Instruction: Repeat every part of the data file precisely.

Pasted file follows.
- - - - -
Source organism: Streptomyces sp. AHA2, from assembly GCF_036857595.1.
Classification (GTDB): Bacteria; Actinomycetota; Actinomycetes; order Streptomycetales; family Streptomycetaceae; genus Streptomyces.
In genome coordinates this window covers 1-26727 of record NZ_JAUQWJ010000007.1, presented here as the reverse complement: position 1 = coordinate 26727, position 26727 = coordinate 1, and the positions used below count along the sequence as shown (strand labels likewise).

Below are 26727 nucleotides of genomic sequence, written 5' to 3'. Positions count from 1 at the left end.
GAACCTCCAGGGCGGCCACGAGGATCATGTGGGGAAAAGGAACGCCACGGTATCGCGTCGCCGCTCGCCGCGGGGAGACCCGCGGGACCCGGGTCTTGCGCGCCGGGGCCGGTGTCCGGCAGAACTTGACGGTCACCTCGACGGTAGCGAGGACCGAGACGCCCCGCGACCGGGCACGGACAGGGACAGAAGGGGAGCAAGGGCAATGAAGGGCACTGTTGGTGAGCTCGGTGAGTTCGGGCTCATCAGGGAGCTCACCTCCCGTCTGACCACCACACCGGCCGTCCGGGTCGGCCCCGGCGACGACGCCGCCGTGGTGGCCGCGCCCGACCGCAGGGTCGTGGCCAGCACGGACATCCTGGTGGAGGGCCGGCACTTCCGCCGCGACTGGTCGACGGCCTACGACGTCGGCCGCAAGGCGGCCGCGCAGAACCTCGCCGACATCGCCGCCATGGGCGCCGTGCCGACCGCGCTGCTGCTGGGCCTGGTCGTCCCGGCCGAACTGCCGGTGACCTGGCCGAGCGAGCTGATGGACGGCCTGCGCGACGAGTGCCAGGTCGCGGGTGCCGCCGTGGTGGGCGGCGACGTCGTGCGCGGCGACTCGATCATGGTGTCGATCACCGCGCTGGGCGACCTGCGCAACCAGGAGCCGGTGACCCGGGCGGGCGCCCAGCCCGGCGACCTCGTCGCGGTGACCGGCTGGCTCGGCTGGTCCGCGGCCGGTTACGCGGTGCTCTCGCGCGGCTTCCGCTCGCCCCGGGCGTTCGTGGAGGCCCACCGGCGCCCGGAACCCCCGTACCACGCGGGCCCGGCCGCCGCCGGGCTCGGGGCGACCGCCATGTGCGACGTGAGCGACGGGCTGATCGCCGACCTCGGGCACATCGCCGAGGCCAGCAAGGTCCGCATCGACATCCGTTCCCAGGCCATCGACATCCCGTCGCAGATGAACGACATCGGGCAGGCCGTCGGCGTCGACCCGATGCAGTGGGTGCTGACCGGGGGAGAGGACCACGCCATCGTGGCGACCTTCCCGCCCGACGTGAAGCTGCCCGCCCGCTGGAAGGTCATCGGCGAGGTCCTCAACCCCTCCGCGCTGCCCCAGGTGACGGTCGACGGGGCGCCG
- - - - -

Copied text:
Source organism: Streptomyces sp. AHA2, from assembly GCF_036857595.1.
Classification (GTDB): Bacteria; Actinomycetota; Actinomycetes; order Streptomycetales; family Streptomycetaceae; genus Streptomyces.
In genome coordinates this window covers 1-26727 of record NZ_JAUQWJ010000007.1, presented here as the reverse complement: position 1 = coordinate 26727, position 26727 = coordinate 1, and the positions used below count along the sequence as shown (strand labels likewise).

Below are 26727 nucleotides of genomic sequence, written 5' to 3'. Positions count from 1 at the left end.
GAACCTCCAGGGCGGCCACGAGGATCATGTGGGGAAAAGGAACGCCACGGTATCGCGTCGCCGCTCGCCGCGGGGAGACCCGCGGGACCCGGGTCTTGCGCGCCGGGGCCGGTGTCCGGCAGAACTTGACGGTCACCTCGACGGTAGCGAGGACCGAGACGCCCCGCGACCGGGCACGGACAGGGACAGAAGGGGAGCAAGGGCAATGAAGGGCACTGTTGGTGAGCTCGGTGAGTTCGGGCTCATCAGGGAGCTCACCTCCCGTCTGACCACCACACCGGCCGTCCGGGTCGGCCCCGGCGACGACGCCGCCGTGGTGGCCGCGCCCGACCGCAGGGTCGTGGCCAGCACGGACATCCTGGTGGAGGGCCGGCACTTCCGCCGCGACTGGTCGACGGCCTACGACGTCGGCCGCAAGGCGGCCGCGCAGAACCTCGCCGACATCGCCGCCATGGGCGCCGTGCCGACCGCGCTGCTGCTGGGCCTGGTCGTCCCGGCCGAACTGCCGGTGACCTGGCCGAGCGAGCTGATGGACGGCCTGCGCGACGAGTGCCAGGTCGCGGGTGCCGCCGTGGTGGGCGGCGACGTCGTGCGCGGCGACTCGATCATGGTGTCGATCACCGCGCTGGGCGACCTGCGCAACCAGGAGCCGGTGACCCGGGCGGGCGCCCAGCCCGGCGACCTCGTCGCGGTGACCGGCTGGCTCGGCTGGTCCGCGGCCGGTTACGCGGTGCTCTCGCGCGGCTTCCGCTCGCCCCGGGCGTTCGTGGAGGCCCACCGGCGCCCGGAACCCCCGTACCACGCGGGCCCGGCCGCCGCCGGGCTCGGGGCGACCGCCATGTGCGACGTGAGCGACGGGCTGATCGCCGACCTCGGGCACATCGCCGAGGCCAGCAAGGTCCGCATCGACATCCGTTCCCAGGCCATCGACATCCCGTCGCAGATGAACGACATCGGGCAGGCCGTCGGCGTCGACCCGATGCAGTGGGTGCTGACCGGGGGAGAGGACCACGCCATCGTGGCGACCTTCCCGCCCGACGTGAAGCTGCCCGCCCGCTGGAAGGTCATCGGCGAGGTCCTCAACCCCTCCGCGCTGCCCCAGGTGACGGTCGACGGGGCGCCG